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The history of Branscombe

view of an anvil inside a forge with fire and blacksmith tools
View of the forge fire and anvil at the forge at Branscombe, East Devon | © National Trust Images/Eric McDonald

From smuggling in the 19th century to cliff farming on the Weston Plats, there's plenty of history to discover at Branscombe. More recent history includes the salvaging of the Napoli in 2007.

The smuggling paths of Branscombe

Smuggling in the 1800s was a widespread phenomenon and provided an income, not just for the smugglers, but also for people employed to catch them. The shoreline around Branscombe was used as a landing port and famous smuggler Jack Rattenbury would often have been found there.

Jack was cunning and rather lucky. In this extract from Memoirs of a Smuggler, he describes an encounter with the authorities: 'I declared I would kill the first man who came near me, and that I would not be taken from the spot alive. At this, the sergeant was evidently terrified, but he said to his men "Soldiers, do your duty, advance and seize him" to which they replied, "Sergeant, you proposed it: take the lead"... No one, however, offered to advance.'

The discovery of tunnels

In the 1900s tunnels were discovered in Branscombe fields. Some believe that smugglers would dig a tunnel to the middle of a field, widen the end to create a chamber for the stolen goods and conceal it using turf.

The smuggling trade grew so large in the areas of Beer, Branscombe and Seaton that dragoons (members of the cavalry) were sent to try and capture gang members. The cargo of brandy, tea, tobacco and silk (among other items) was generally from the Channel Island of Alderney and the north coast of France.

Avoiding detection at sea

A smuggler could only be convicted if he was caught with the contraband, so the smugglers needed to be skilled in quickly hiding the cargo. If they had time, they would tie the kegs or tubs together and attach a float in order to find their treasure when the coast was clear. They would throw it overboard and plead innocence to the authorities.

View of visitors in the distance enjoying the beach at Branscombe, Devon on a sunny day
Visitors on Branscombe beach | © National Trust Images / Eric McDonald

The Weston Plats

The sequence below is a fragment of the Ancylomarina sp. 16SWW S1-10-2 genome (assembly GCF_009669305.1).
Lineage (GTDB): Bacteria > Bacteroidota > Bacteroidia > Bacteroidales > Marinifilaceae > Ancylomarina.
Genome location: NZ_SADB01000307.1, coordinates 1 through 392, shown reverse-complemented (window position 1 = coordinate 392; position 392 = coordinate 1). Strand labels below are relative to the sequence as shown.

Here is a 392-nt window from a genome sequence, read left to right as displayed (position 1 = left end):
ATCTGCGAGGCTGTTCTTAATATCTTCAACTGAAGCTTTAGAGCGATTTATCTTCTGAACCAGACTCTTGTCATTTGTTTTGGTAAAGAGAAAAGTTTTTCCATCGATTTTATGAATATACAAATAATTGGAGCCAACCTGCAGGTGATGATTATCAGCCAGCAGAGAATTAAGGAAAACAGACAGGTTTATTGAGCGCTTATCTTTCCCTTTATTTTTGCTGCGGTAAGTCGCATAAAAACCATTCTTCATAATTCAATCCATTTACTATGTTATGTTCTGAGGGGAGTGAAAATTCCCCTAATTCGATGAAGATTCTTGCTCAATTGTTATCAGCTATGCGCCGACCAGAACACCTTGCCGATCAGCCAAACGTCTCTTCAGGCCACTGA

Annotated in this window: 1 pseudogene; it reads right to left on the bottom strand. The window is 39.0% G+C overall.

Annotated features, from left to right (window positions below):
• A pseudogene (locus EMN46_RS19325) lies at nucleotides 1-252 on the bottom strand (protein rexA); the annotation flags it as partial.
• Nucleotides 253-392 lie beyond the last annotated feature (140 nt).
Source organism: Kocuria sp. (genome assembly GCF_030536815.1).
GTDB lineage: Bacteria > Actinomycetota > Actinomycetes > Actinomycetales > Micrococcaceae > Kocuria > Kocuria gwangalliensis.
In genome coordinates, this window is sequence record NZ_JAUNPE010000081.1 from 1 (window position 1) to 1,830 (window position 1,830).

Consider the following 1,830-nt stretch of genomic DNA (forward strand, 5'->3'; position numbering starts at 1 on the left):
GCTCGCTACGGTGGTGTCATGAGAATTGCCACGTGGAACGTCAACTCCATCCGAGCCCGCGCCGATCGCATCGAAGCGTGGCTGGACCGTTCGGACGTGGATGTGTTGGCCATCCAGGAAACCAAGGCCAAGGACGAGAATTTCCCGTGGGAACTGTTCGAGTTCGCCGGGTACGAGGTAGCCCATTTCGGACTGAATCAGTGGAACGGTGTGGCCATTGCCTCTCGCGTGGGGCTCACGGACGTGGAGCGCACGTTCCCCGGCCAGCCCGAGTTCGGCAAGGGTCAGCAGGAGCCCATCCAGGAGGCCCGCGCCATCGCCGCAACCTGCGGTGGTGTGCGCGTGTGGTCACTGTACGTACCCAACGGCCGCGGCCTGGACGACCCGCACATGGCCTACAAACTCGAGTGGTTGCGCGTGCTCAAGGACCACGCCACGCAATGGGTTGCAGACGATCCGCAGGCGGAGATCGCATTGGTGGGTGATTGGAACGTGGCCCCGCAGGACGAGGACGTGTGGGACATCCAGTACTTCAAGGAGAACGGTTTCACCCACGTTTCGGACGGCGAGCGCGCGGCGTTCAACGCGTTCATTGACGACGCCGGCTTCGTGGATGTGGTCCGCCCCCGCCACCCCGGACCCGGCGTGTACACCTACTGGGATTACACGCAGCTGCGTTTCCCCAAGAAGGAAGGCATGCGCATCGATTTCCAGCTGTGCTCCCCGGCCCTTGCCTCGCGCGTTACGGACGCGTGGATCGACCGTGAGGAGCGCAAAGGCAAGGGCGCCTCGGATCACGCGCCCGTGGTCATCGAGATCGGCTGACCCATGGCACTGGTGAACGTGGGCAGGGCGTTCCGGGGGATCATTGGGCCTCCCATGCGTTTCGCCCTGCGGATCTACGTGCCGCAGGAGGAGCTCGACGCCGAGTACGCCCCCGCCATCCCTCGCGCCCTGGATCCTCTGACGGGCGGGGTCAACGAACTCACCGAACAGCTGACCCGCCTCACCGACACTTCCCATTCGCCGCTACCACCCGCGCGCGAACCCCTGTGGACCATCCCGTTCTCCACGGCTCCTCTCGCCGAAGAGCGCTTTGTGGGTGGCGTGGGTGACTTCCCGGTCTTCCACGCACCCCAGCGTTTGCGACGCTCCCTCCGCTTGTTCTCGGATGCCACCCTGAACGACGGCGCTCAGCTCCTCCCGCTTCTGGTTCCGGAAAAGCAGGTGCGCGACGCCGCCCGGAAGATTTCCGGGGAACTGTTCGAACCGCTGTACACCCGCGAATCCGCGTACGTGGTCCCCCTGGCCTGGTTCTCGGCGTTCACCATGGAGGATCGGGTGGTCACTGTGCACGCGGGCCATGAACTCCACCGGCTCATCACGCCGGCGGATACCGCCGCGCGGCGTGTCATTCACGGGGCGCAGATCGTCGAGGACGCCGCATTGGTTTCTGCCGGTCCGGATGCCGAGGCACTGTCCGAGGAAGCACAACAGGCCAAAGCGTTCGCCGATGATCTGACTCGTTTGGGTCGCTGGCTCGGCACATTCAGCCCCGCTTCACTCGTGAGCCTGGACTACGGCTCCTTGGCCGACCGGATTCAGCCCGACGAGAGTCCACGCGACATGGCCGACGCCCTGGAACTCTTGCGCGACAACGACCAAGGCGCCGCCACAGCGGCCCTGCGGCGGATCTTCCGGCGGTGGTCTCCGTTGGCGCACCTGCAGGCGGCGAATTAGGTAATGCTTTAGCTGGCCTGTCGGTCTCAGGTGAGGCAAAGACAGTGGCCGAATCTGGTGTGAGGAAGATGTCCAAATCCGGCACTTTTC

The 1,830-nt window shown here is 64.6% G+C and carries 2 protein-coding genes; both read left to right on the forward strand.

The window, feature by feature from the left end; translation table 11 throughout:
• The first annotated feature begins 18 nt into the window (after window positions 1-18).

Between Branscombe and Sidmouth lie the Weston Plats. In the 19th century the village was well known for clifftop plots. Thanks to the unique microclimate on the cliffs, local residents were able to produce early crops of flowers, vegetables and strawberries. Most successful were the Branscombe potatoes which rivalled those from Jersey.

Cliff farming was originally developed to keep the local fisherman occupied within sight of the water as fishing from Branscombe beach can be difficult due to its steep and unsheltered nature. Seaweed was used as a fertiliser and farmers relied on donkeys to carry goods.

Originally used to feed larger families, the plats became very successful, and the crops were then sold for cash. As tourism developed in Devon so the Weston Plats fell into decline. The plots were finally abandoned in the 1960s and quickly forgotten.

The National Trust at the Weston Plats

Acquired by the Trust 40 years ago, the Weston Plats have only been recently opened to the public. The land has been cleared away and old storage sheds have been rebuilt from the remains of their predecessors.

The land is part of the South West Coast Path and can also be accessed from Dunscombe valley in association with the East Devon Area of Outstanding Natural Beauty (EDAONB).

The Weston Plats now offers a unique glimpse into the forgotten past of the Devon countryside for the first time in 40 years.

Branscombe's handmade lace

From the 1600s to 1800s Branscombe was a major source of handmade lace. Many of the village's women managed to scrape together a living from the sale of their lace.

At the time Branscombe’s neighbours in Honiton were making their lace using bobbins. Branscombe lace is a quicker but still lengthy alternative, using needles. The thread used is thicker than Honiton's, resulting in a more solid product.

The decline of the lace industry

The production of handmade lace declined in the 1800s due to the invention of John Heathcoat’s bobbinet machine in 1809. The machine sped up the process of lace making and Heathcoat’s factory in Tiverton provided many employment opportunities.

Today, lace makers in Devon are bringing back the skill of making handmade lace as a hobby and craft.

The aftermath of the MSC Napoli shedding its cargo washed up on the beach at Branscombe, Devon
Aftermath of the MSC Napoli shedding its cargo at Branscombe in 2007 | © National Trust Images / David Levenson

The salvaging of the Napoli

Branscombe Beach was famously affected by the beaching of the MSC Napoli in the nearby Lyme Bay. This 62,000 ton cargo ship was deliberately run aground after being damaged in a storm in January 2007.

Over the next two years the spotlight was on this beached vessel and the complex salvage operation. The beach remained open throughout the summers of 2007 and 2008, due to the hard work of contractors employed by the ship’s owner, council staff and local volunteers.

The salvaging of the Napoli: timeline

18 January 2007

Rescue

The crew are rescued from the stricken ship. 

Branscombe's forge fire surrounded by tools

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